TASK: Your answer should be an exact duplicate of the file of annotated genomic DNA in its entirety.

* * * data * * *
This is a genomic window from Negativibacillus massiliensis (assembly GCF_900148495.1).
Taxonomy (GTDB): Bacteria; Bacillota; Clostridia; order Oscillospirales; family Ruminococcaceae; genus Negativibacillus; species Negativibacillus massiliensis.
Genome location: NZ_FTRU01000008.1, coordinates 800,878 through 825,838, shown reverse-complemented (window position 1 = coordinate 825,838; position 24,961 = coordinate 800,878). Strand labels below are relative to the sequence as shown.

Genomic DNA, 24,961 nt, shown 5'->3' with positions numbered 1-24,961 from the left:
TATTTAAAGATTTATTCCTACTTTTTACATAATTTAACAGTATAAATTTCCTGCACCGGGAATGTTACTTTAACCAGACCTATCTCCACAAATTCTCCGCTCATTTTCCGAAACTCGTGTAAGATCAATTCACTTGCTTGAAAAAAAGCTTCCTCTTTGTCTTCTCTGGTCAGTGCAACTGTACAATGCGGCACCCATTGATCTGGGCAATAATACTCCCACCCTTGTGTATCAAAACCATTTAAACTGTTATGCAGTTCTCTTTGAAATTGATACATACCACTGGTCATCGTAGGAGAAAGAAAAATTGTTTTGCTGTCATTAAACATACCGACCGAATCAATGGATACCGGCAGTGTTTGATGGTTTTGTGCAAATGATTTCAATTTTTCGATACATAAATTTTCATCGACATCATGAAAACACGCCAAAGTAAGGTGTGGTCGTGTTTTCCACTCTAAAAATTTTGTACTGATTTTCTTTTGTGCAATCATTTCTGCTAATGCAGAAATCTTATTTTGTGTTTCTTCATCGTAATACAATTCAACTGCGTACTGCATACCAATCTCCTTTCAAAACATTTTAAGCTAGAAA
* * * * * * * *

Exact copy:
This is a genomic window from Negativibacillus massiliensis (assembly GCF_900148495.1).
Taxonomy (GTDB): Bacteria; Bacillota; Clostridia; order Oscillospirales; family Ruminococcaceae; genus Negativibacillus; species Negativibacillus massiliensis.
Genome location: NZ_FTRU01000008.1, coordinates 800,878 through 825,838, shown reverse-complemented (window position 1 = coordinate 825,838; position 24,961 = coordinate 800,878). Strand labels below are relative to the sequence as shown.

Genomic DNA, 24,961 nt, shown 5'->3' with positions numbered 1-24,961 from the left:
TATTTAAAGATTTATTCCTACTTTTTACATAATTTAACAGTATAAATTTCCTGCACCGGGAATGTTACTTTAACCAGACCTATCTCCACAAATTCTCCGCTCATTTTCCGAAACTCGTGTAAGATCAATTCACTTGCTTGAAAAAAAGCTTCCTCTTTGTCTTCTCTGGTCAGTGCAACTGTACAATGCGGCACCCATTGATCTGGGCAATAATACTCCCACCCTTGTGTATCAAAACCATTTAAACTGTTATGCAGTTCTCTTTGAAATTGATACATACCACTGGTCATCGTAGGAGAAAGAAAAATTGTTTTGCTGTCATTAAACATACCGACCGAATCAATGGATACCGGCAGTGTTTGATGGTTTTGTGCAAATGATTTCAATTTTTCGATACATAAATTTTCATCGACATCATGAAAACACGCCAAAGTAAGGTGTGGTCGTGTTTTCCACTCTAAAAATTTTGTACTGATTTTCTTTTGTGCAATCATTTCTGCTAATGCAGAAATCTTATTTTGTGTTTCTTCATCGTAATACAATTCAACTGCGTACTGCATACCAATCTCCTTTCAAAACATTTTAAGCTAGAAA